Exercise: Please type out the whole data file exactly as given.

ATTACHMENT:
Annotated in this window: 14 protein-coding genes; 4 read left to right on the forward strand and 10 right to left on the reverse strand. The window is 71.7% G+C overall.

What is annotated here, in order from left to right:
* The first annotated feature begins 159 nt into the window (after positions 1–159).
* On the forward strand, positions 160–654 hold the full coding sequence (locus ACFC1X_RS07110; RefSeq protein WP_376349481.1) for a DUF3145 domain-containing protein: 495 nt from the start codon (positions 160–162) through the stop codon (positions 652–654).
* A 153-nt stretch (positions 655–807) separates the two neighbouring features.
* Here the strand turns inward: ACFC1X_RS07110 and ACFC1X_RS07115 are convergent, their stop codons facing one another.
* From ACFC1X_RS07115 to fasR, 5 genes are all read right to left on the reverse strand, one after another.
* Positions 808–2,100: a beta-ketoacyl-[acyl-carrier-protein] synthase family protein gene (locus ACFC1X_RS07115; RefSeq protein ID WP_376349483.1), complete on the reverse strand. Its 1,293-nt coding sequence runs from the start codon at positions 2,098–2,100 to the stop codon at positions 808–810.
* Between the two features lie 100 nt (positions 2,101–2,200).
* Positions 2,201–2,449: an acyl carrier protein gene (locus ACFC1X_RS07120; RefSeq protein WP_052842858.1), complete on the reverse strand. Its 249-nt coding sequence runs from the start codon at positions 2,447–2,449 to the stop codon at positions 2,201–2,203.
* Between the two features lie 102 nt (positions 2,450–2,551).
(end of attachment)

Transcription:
Annotated in this window: 14 protein-coding genes; 4 read left to right on the forward strand and 10 right to left on the reverse strand. The window is 71.7% G+C overall.

What is annotated here, in order from left to right:
* The first annotated feature begins 159 nt into the window (after positions 1–159).
* On the forward strand, positions 160–654 hold the full coding sequence (locus ACFC1X_RS07110; RefSeq protein WP_376349481.1) for a DUF3145 domain-containing protein: 495 nt from the start codon (positions 160–162) through the stop codon (positions 652–654).
* A 153-nt stretch (positions 655–807) separates the two neighbouring features.
* Here the strand turns inward: ACFC1X_RS07110 and ACFC1X_RS07115 are convergent, their stop codons facing one another.
* From ACFC1X_RS07115 to fasR, 5 genes are all read right to left on the reverse strand, one after another.
* Positions 808–2,100: a beta-ketoacyl-[acyl-carrier-protein] synthase family protein gene (locus ACFC1X_RS07115; RefSeq protein ID WP_376349483.1), complete on the reverse strand. Its 1,293-nt coding sequence runs from the start codon at positions 2,098–2,100 to the stop codon at positions 808–810.
* Between the two features lie 100 nt (positions 2,101–2,200).
* Positions 2,201–2,449: an acyl carrier protein gene (locus ACFC1X_RS07120; RefSeq protein WP_052842858.1), complete on the reverse strand. Its 249-nt coding sequence runs from the start codon at positions 2,447–2,449 to the stop codon at positions 2,201–2,203.
* Between the two features lie 102 nt (positions 2,450–2,551).